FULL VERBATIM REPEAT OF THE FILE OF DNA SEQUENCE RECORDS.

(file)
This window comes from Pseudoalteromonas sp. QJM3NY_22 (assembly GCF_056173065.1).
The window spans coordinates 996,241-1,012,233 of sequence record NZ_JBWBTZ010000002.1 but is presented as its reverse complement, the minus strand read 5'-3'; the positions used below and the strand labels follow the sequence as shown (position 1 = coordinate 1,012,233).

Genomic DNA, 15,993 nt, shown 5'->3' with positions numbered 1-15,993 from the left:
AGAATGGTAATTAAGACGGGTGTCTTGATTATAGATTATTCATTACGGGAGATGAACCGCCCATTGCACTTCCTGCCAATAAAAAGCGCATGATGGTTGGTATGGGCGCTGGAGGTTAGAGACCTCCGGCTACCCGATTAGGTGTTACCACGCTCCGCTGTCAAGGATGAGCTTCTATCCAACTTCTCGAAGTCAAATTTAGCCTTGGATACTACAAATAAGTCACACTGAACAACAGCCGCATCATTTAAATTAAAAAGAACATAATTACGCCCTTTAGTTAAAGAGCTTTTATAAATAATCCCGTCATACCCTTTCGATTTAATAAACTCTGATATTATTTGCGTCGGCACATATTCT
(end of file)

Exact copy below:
This window comes from Pseudoalteromonas sp. QJM3NY_22 (assembly GCF_056173065.1).
The window spans coordinates 996,241-1,012,233 of sequence record NZ_JBWBTZ010000002.1 but is presented as its reverse complement, the minus strand read 5'-3'; the positions used below and the strand labels follow the sequence as shown (position 1 = coordinate 1,012,233).

Genomic DNA, 15,993 nt, shown 5'->3' with positions numbered 1-15,993 from the left:
AGAATGGTAATTAAGACGGGTGTCTTGATTATAGATTATTCATTACGGGAGATGAACCGCCCATTGCACTTCCTGCCAATAAAAAGCGCATGATGGTTGGTATGGGCGCTGGAGGTTAGAGACCTCCGGCTACCCGATTAGGTGTTACCACGCTCCGCTGTCAAGGATGAGCTTCTATCCAACTTCTCGAAGTCAAATTTAGCCTTGGATACTACAAATAAGTCACACTGAACAACAGCCGCATCATTTAAATTAAAAAGAACATAATTACGCCCTTTAGTTAAAGAGCTTTTATAAATAATCCCGTCATACCCTTTCGATTTAATAAACTCTGATATTATTTGCGTCGGCACATATTCT